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FCW : November and December 2016
What CIOs should do next A wide-ranging discussion by public- and private-sector IT leaders revealed key drivers for achieving positive mission outcomes BY DAN CHENOK F ederal CIOs, like their private-sector counterparts, lead the integration of IT and organizational strategy. They must balance the daily needs of operational IT across their enterprises with IT’s potential contributions to longer-term mission goals, while at the same time overseeing policy and resources in a challenging fiscal environment. U.S. government CIOs are also in the midst of working with their C-suite colleagues to implement the Federal IT Acquisition Reform Act, which strengthens the role of CIOs in budgeting and acquisition and fosters a governance framework for agencies’ IT, functional and mission leaders. Given the expanding role for CIOs to help apply IT to addressing key mission objectives, the IBM Center for the Business of Government recently hosted a CIO Leadership Forum with several dozen public- and private-sector IT and C-suite leaders. The non-attribution session explored how CIOs can best drive change in their organizations. Central themes included: • Modernizing the IT that underpins aging infrastructures by taking advantage of the rapid growth in modern cloud, analytic, mobile and cognitive platforms. • Making cybersecurity actionable rather than compliance-oriented. • Capitalizing on the revolution in mobile computing. Here are the major findings and recommendations from the forum participants. 1CIOs must address strategic imperatives for success Participants discussed general considerations for how CIOs and IT leaders can most effectively work across the C-suite in delivering value to any organization, public or private. Key findings included: • CIOs must focus on data that can indicate organizational performance and service quality. Although IT can change over time, analysis of the data produced on IT platforms can lead to insights that often go unobserved. • As data comes to an organization from multiple new sources, including mobile and even wearable devices, privacy concerns must be addressed to protect that data and retain citizen, consumer and employee trust. • At the same time, it is important for CIOs to lead in understanding the value of new technologies and how they can best be adapted to support agency and company missions. That includes a focus on mobile platforms as a base for new applications because a growing number of users access information via mobile devices rather than traditional computers. • Adopting new approaches to technology design and implementation — including agile and DevOps environments, which government CIO and digital services teams have increasingly used in following commercial best practices — can enable CIOs and their government and industry November/December 2016 FCW.COM 23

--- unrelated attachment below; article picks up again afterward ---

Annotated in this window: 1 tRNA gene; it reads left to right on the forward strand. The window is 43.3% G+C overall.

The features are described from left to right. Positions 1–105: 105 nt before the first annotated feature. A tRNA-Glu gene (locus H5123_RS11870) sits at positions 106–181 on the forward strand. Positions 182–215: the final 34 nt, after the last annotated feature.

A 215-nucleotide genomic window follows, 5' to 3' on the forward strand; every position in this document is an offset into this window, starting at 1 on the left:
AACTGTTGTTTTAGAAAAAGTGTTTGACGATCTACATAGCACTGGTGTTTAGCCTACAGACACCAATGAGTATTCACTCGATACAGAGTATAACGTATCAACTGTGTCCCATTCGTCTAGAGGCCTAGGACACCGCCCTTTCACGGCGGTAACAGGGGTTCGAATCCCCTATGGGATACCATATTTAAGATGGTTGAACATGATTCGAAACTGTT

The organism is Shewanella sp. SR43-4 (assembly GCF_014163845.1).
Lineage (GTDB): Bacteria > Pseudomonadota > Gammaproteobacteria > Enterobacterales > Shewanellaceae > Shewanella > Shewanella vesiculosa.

January and February 2017